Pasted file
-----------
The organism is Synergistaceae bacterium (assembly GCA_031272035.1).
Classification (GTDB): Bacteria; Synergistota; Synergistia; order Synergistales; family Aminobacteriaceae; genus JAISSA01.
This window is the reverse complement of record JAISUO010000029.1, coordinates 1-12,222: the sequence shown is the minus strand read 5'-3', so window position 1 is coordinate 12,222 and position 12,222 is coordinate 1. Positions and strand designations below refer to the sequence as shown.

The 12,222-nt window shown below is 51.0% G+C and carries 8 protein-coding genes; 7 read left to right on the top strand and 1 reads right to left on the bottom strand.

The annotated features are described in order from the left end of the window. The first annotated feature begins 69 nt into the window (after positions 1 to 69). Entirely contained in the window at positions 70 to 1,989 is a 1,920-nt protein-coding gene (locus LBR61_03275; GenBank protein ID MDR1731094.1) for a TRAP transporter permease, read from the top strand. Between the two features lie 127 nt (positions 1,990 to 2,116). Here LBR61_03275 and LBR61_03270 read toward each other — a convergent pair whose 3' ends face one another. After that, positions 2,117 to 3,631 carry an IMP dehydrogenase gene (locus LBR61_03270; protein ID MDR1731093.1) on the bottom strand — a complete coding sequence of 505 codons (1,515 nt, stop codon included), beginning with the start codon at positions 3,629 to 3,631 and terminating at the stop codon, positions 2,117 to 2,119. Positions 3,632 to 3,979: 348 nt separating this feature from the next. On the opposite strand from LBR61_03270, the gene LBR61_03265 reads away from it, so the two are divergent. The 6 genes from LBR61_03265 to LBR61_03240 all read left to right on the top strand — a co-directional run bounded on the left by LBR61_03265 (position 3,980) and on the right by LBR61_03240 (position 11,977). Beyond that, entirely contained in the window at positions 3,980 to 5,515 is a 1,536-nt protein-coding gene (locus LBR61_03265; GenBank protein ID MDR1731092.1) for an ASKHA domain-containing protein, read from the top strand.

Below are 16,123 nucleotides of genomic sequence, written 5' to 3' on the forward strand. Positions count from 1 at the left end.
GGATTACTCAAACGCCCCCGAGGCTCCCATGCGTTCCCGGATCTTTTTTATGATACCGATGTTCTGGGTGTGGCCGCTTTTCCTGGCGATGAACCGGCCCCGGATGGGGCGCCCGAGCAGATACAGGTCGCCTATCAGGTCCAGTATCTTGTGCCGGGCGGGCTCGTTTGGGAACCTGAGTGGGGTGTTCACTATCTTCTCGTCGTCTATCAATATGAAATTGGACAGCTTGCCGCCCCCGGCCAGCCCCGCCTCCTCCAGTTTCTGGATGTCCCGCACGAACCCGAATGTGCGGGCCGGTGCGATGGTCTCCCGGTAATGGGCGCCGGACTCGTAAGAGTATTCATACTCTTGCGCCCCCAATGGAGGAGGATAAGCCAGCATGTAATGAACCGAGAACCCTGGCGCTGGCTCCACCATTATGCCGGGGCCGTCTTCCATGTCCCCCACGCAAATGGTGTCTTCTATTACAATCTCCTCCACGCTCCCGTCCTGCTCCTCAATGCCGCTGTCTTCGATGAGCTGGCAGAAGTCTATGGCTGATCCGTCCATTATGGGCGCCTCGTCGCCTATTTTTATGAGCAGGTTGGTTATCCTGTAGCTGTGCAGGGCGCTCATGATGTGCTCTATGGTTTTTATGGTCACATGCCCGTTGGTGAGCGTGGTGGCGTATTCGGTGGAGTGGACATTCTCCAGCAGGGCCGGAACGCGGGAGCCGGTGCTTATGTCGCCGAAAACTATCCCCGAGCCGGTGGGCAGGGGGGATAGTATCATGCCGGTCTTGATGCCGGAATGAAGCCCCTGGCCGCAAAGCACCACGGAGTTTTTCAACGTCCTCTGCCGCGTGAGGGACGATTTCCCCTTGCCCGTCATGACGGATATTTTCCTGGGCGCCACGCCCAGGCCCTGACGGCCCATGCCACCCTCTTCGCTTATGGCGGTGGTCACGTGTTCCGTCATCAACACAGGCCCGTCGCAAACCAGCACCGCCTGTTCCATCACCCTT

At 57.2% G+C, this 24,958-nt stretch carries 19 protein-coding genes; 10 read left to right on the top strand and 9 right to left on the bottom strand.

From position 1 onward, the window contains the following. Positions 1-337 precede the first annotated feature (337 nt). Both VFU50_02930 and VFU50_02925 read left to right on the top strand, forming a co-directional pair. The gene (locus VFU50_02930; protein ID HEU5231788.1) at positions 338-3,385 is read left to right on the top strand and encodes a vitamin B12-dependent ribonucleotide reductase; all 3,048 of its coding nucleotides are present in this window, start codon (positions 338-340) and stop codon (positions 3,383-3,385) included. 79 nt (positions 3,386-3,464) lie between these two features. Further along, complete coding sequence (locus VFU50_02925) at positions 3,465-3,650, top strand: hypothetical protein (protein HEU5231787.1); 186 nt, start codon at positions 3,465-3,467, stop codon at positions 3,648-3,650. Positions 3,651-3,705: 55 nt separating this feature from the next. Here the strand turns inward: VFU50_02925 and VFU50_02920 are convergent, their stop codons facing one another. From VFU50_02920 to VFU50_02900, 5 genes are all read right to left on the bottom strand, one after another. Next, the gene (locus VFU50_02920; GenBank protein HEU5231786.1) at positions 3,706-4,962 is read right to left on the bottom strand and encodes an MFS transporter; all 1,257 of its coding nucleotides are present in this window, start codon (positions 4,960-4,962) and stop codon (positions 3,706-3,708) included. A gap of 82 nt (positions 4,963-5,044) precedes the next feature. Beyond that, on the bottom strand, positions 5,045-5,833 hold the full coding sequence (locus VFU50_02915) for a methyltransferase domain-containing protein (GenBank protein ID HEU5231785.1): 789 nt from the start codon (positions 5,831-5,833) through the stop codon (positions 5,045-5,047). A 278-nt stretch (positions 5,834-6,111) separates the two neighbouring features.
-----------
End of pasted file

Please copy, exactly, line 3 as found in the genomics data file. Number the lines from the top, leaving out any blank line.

This window is the reverse complement of record JAISUO010000029.1, coordinates 1-12,222: the sequence shown is the minus strand read 5'-3', so window position 1 is coordinate 12,222 and position 12,222 is coordinate 1. Positions and strand designations below refer to the sequence as shown.